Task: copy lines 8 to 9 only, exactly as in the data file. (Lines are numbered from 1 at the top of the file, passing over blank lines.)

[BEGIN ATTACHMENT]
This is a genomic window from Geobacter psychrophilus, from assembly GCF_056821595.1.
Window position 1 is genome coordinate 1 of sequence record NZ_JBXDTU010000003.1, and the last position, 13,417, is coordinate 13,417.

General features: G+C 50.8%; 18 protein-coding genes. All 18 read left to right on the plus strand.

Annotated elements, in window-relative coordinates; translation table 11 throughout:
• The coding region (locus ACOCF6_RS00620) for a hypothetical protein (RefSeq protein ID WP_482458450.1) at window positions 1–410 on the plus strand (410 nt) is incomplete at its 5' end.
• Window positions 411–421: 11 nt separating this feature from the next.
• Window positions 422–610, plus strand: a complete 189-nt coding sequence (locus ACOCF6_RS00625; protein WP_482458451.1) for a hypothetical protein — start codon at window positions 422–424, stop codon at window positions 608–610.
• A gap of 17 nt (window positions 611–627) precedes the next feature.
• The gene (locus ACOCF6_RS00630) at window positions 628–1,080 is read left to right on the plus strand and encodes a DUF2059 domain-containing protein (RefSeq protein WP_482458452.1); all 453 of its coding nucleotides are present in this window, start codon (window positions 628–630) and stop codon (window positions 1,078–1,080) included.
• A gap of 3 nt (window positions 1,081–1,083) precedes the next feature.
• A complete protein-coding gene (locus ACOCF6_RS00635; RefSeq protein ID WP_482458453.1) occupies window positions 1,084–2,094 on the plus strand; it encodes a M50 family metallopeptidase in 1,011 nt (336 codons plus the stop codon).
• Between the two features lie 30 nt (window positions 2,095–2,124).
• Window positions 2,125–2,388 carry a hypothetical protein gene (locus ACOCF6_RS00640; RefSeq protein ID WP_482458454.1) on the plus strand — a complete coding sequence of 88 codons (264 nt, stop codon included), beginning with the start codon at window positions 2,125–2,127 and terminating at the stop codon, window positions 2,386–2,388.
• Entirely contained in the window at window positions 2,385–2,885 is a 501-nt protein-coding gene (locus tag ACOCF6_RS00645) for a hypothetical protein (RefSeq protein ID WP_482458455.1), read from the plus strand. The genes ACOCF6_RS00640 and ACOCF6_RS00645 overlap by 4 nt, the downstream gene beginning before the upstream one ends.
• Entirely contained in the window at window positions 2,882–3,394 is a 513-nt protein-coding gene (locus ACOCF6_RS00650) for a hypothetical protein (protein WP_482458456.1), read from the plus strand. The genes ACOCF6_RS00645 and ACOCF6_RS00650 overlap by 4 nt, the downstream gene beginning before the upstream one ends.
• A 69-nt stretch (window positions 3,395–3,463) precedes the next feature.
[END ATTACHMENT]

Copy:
• A gap of 17 nt (window positions 611–627) precedes the next feature.
• The gene (locus ACOCF6_RS00630) at window positions 628–1,080 is read left to right on the plus strand and encodes a DUF2059 domain-containing protein (RefSeq protein WP_482458452.1); all 453 of its coding nucleotides are present in this window, start codon (window positions 628–630) and stop codon (window positions 1,078–1,080) included.